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The VP Debate: An Interlude of Subtle Importance

It is hard to imagine anyone tuning in to the debate between the major party candidates for vice president Tuesday night and getting much of a shock from either the incumbent or the challenger.

Both Vice President Dick Cheney and Sen. John Edwards played to type, neither did much to surprise or break form. Did anyone watching have a Road to Damascus conversion? It seems unlikely. But that does not mean the debate did not matter.

Of the two men, the challenger made the greater effort at presentation. He was not only more animated and empathetic than his opponent, he was visibly trying to restrain his own usual charm offensive. He did smile when he laughed or had an awkward moment, but even then the wattage was way down from his on-stage average. On this night, more than ever, the comparatively young candidate wanted to look serious, even grave. Next to Cheney, it would be easy for someone so naturally ebullient to come off as a chucklehead.

Cheney, too, may have been trying to address his perceived vulnerability, which is the polar opposite of Edwards'. At times, Cheney also allowed himself a smile, albeit one of his tight-lipped and ambiguous ones. When talking about his gay daughter he evinced genuine fondness. When landing a couple of shots against Edwards' absences from the Senate, he managed a look of high dudgeon.

But most of the time, Cheney was mired in his habit of half-speech, half-mumble. He has perfected the air of the chairman, summing up discussion at a board meeting with a recitation of the facts as he sees them. When he finishes, he clearly expects to prevail without further contradiction.

This is a style that suggests a certain disdain for the whole campaign exercise. Cheney seems to regard this as a necessary evil, a prerequisite for holding the power that enables you to execute the policy. Some politicians show more interest in the campaign than anything else. Cheney is in it for what comes after.

Cheney's debating style is also compatible with the strategy the Bush-Cheney camp had decided to take toward certain lines of attack. They knew Edwards would jump on the recent spate of stories undermining the administration's united front on Iraq. They knew Edwards would pounce on Cheney's ties to Halliburton, the global corporation doing billions of dollars of contract work in Iraq. Their strategy toward both issues: Ignore them.

Edwards did make the attacks, as expected. In his first remarks he said the White House had not been "straight with the American people," and cited an array of emerging stories.

Former Iraq administrator Paul Bremer admits he thought the United States had too few troops to pacify the country after the initial success of the invasion. Defense Secretary Donald Rumsfeld concedes he has no hard evidence linking Saddam Hussein to al Qaeda, let alone to the terror attacks of Sept. 11, 2001.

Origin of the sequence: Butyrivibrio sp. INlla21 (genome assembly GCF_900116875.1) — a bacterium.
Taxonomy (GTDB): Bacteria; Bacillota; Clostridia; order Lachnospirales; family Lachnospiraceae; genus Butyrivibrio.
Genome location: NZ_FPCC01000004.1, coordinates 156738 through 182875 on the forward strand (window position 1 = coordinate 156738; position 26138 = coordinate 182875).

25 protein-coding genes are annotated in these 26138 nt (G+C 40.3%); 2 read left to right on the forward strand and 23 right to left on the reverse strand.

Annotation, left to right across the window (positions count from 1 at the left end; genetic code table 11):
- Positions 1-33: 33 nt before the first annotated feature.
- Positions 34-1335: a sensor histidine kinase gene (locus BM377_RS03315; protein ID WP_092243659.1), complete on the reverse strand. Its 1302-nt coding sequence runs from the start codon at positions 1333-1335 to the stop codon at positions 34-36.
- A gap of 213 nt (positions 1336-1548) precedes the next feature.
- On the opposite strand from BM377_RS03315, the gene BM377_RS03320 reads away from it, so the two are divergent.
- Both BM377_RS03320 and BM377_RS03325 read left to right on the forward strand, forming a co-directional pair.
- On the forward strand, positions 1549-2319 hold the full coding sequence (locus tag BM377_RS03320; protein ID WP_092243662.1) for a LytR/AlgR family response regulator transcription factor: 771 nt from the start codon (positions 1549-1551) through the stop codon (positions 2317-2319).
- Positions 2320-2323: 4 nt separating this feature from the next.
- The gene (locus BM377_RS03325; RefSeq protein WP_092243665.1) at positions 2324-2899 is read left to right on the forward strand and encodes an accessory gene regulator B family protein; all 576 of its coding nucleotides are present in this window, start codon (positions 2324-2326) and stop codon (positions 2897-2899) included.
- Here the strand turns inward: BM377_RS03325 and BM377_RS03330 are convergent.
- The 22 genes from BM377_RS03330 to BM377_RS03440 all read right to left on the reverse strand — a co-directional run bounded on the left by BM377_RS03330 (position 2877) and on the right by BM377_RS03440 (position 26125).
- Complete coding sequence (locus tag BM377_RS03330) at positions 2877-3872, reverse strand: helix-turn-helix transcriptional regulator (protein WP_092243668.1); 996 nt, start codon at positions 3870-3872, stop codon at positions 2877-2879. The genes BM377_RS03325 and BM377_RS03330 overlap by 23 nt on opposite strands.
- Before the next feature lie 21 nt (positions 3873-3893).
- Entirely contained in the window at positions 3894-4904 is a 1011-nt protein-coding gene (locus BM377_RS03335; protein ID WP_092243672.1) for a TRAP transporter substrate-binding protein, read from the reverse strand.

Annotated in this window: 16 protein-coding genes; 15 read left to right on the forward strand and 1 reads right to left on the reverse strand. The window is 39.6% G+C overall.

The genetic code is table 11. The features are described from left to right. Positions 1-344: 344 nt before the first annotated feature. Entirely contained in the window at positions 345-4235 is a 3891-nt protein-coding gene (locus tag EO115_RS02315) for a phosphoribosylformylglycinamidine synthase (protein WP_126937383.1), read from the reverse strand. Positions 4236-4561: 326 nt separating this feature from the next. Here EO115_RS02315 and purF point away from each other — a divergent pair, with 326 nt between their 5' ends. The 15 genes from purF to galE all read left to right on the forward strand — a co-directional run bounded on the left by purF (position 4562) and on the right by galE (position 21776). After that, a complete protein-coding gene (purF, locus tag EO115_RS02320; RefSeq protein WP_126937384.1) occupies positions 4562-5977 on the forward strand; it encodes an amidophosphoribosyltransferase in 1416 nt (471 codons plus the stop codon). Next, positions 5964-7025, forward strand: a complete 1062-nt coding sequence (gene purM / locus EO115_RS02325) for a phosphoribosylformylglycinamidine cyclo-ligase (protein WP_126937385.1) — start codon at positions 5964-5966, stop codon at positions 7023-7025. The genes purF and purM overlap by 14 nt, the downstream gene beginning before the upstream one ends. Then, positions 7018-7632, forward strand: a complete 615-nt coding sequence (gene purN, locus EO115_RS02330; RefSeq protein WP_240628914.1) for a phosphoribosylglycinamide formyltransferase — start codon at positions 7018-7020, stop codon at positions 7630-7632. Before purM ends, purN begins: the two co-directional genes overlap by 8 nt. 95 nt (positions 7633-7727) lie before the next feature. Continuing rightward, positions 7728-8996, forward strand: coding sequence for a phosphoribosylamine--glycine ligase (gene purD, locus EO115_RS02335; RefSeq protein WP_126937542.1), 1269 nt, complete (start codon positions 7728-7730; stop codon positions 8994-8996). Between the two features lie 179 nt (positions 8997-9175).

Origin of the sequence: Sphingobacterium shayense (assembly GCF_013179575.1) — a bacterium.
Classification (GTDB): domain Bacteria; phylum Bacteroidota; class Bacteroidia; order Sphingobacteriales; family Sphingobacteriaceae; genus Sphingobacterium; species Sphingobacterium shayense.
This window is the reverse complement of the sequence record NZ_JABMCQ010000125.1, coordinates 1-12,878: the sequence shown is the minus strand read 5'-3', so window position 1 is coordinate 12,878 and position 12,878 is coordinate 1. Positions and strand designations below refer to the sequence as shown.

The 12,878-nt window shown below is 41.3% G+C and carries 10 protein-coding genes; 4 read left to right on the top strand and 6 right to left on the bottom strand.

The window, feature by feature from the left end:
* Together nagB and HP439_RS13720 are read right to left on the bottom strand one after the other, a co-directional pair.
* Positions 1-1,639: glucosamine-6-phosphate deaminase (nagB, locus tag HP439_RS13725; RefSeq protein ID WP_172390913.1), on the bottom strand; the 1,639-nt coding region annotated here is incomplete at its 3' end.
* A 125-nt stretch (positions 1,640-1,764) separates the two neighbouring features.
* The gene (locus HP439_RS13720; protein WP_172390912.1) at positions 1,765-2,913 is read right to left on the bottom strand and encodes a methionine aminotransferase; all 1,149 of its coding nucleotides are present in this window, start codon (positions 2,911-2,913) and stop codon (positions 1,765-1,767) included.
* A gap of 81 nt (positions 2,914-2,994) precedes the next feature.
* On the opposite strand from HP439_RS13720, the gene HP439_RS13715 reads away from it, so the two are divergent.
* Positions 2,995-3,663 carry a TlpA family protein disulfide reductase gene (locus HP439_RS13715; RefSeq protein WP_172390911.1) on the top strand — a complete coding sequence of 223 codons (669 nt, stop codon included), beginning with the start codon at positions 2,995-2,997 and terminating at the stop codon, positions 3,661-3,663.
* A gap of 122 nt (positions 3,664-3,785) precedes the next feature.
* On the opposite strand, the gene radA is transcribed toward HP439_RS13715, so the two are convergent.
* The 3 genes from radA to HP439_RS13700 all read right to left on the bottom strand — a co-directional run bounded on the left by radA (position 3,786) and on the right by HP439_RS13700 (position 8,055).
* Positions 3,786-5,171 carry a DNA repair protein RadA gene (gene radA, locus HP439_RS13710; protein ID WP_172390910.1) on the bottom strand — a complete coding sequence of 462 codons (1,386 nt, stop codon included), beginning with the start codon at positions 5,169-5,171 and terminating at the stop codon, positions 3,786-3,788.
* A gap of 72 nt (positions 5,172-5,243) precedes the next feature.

It also turns out that the CIA had profound doubts about the justifications for the Iraq invasion, and the chief U.S. weapons inspector in Iraq has determined that Saddam was far from having the weapons of mass destruction the Bush administration used to justify the war.

Cheney did not engage on these points when raised by Edwards or by debate moderator Gwen Ifill of PBS. Instead, he put forward the White House rationale for the Iraqi invasion, noting that the United States had been attacked by terrorists and Saddam Hussein was linked to terrorism.

When Halliburton came up, Cheney said the charges against his former company were false and that Edwards brought them up as a smokescreen for his and John Kerry's spotty records in the Senate. He delivered a chilly, prepared critique of the two senators' absences during the past year of campaigning. Edwards' riposte: a catalog of Cheney's most ideological votes in the House, including his opposition to Head Start and the Martin Luther King holiday. Call this little bloodletting a draw, but it did get Halliburton off the table.

On balance, the debate was probably useful for both campaigns. Many Republicans were no doubt heartened to see their White House stoutly defended by a man who can marshal facts and deliver them with authority. Having Cheney in the breach surely helped stanch the bleeding from the first presidential duel. And the GOP needed some rallying just as the Democrats had prior to the Florida debate.

Edwards, for his part, kept up the assault on the administration's handling of Iraq, ensuring that this issue will remain atop the front page for at least a few more days. He also waxed more eloquent -- even as Cheney waned -- when the debate shifted subjects to domestic issues.

On Friday, and again next week, the principals will return to the stage to reprise their first meeting in Florida last week. Despite the fact that the Friday debate in St. Louis has a town hall format, President Bush is likely to be measurably more effective this time around. The same will likely be true Oct. 13 in the finale in Tempe, Arizona. In part, this reflects the negative reviews the president got from his first debate, which have lowered expectations significantly. This is the environment in which he has flourished repeatedly in past debates. When little is expected from him, he has often been an effective surprise.

And given the proximity of the election to the last debate, it will be important to be the candidate who plays the "comeback kid" last.

Copyright 2022 NPR. To see more, visit https://www.npr.org.

Ron Elving is Senior Editor and Correspondent on the Washington Desk for NPR News, where he is frequently heard as a news analyst and writes regularly for NPR.org.
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